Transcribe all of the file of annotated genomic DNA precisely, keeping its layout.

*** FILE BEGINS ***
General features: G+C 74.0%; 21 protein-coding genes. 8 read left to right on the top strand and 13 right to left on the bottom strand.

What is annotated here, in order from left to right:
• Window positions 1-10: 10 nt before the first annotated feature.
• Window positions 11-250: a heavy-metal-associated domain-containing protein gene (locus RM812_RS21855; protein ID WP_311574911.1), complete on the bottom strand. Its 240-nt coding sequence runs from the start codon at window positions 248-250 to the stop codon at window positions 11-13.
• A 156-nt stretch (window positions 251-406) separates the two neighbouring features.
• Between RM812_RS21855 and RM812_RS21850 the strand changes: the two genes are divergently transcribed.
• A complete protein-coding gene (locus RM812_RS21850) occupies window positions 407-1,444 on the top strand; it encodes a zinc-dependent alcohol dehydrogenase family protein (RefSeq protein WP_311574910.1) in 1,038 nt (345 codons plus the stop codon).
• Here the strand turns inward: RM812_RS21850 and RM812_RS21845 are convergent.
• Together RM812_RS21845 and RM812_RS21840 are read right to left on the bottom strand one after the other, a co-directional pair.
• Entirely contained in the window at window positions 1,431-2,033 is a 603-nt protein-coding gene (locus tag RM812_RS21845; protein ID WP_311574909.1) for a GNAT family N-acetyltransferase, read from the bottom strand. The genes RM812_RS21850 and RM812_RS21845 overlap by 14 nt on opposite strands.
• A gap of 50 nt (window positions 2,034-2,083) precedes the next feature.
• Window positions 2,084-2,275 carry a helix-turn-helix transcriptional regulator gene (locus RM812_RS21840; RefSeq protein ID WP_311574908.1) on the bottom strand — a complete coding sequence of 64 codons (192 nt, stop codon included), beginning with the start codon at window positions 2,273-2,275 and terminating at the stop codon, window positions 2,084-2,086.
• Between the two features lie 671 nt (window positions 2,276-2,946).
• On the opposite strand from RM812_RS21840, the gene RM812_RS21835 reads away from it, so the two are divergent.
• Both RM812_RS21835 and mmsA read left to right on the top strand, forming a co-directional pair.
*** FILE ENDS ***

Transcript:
General features: G+C 74.0%; 21 protein-coding genes. 8 read left to right on the top strand and 13 right to left on the bottom strand.

What is annotated here, in order from left to right:
• Window positions 1-10: 10 nt before the first annotated feature.
• Window positions 11-250: a heavy-metal-associated domain-containing protein gene (locus RM812_RS21855; protein ID WP_311574911.1), complete on the bottom strand. Its 240-nt coding sequence runs from the start codon at window positions 248-250 to the stop codon at window positions 11-13.
• A 156-nt stretch (window positions 251-406) separates the two neighbouring features.
• Between RM812_RS21855 and RM812_RS21850 the strand changes: the two genes are divergently transcribed.
• A complete protein-coding gene (locus RM812_RS21850) occupies window positions 407-1,444 on the top strand; it encodes a zinc-dependent alcohol dehydrogenase family protein (RefSeq protein WP_311574910.1) in 1,038 nt (345 codons plus the stop codon).
• Here the strand turns inward: RM812_RS21850 and RM812_RS21845 are convergent.
• Together RM812_RS21845 and RM812_RS21840 are read right to left on the bottom strand one after the other, a co-directional pair.
• Entirely contained in the window at window positions 1,431-2,033 is a 603-nt protein-coding gene (locus tag RM812_RS21845; protein ID WP_311574909.1) for a GNAT family N-acetyltransferase, read from the bottom strand. The genes RM812_RS21850 and RM812_RS21845 overlap by 14 nt on opposite strands.
• A gap of 50 nt (window positions 2,034-2,083) precedes the next feature.
• Window positions 2,084-2,275 carry a helix-turn-helix transcriptional regulator gene (locus RM812_RS21840; RefSeq protein ID WP_311574908.1) on the bottom strand — a complete coding sequence of 64 codons (192 nt, stop codon included), beginning with the start codon at window positions 2,273-2,275 and terminating at the stop codon, window positions 2,084-2,086.
• Between the two features lie 671 nt (window positions 2,276-2,946).
• On the opposite strand from RM812_RS21840, the gene RM812_RS21835 reads away from it, so the two are divergent.
• Both RM812_RS21835 and mmsA read left to right on the top strand, forming a co-directional pair.